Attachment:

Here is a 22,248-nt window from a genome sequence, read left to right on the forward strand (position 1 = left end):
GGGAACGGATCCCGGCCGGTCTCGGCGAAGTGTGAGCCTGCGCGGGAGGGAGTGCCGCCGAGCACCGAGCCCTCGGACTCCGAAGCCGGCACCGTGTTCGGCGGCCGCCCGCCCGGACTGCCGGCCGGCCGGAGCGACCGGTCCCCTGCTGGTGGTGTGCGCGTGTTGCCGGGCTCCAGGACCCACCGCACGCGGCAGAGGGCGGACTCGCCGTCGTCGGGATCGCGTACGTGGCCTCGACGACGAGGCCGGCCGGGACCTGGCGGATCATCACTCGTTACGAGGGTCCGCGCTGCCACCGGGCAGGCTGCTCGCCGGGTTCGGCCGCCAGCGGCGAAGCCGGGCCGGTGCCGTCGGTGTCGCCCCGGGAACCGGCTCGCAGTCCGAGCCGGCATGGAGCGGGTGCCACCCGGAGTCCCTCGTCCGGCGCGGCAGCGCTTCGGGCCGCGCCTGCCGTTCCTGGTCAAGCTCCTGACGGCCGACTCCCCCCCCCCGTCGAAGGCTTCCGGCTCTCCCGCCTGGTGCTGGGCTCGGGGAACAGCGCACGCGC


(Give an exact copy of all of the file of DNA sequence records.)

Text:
Here is a 22,248-nt window from a genome sequence, read left to right on the forward strand (position 1 = left end):
GGGAACGGATCCCGGCCGGTCTCGGCGAAGTGTGAGCCTGCGCGGGAGGGAGTGCCGCCGAGCACCGAGCCCTCGGACTCCGAAGCCGGCACCGTGTTCGGCGGCCGCCCGCCCGGACTGCCGGCCGGCCGGAGCGACCGGTCCCCTGCTGGTGGTGTGCGCGTGTTGCCGGGCTCCAGGACCCACCGCACGCGGCAGAGGGCGGACTCGCCGTCGTCGGGATCGCGTACGTGGCCTCGACGACGAGGCCGGCCGGGACCTGGCGGATCATCACTCGTTACGAGGGTCCGCGCTGCCACCGGGCAGGCTGCTCGCCGGGTTCGGCCGCCAGCGGCGAAGCCGGGCCGGTGCCGTCGGTGTCGCCCCGGGAACCGGCTCGCAGTCCGAGCCGGCATGGAGCGGGTGCCACCCGGAGTCCCTCGTCCGGCGCGGCAGCGCTTCGGGCCGCGCCTGCCGTTCCTGGTCAAGCTCCTGACGGCCGACTCCCCCCCCCCGTCGAAGGCTTCCGGCTCTCCCGCCTGGTGCTGGGCTCGGGGAACAGCGCACGCGC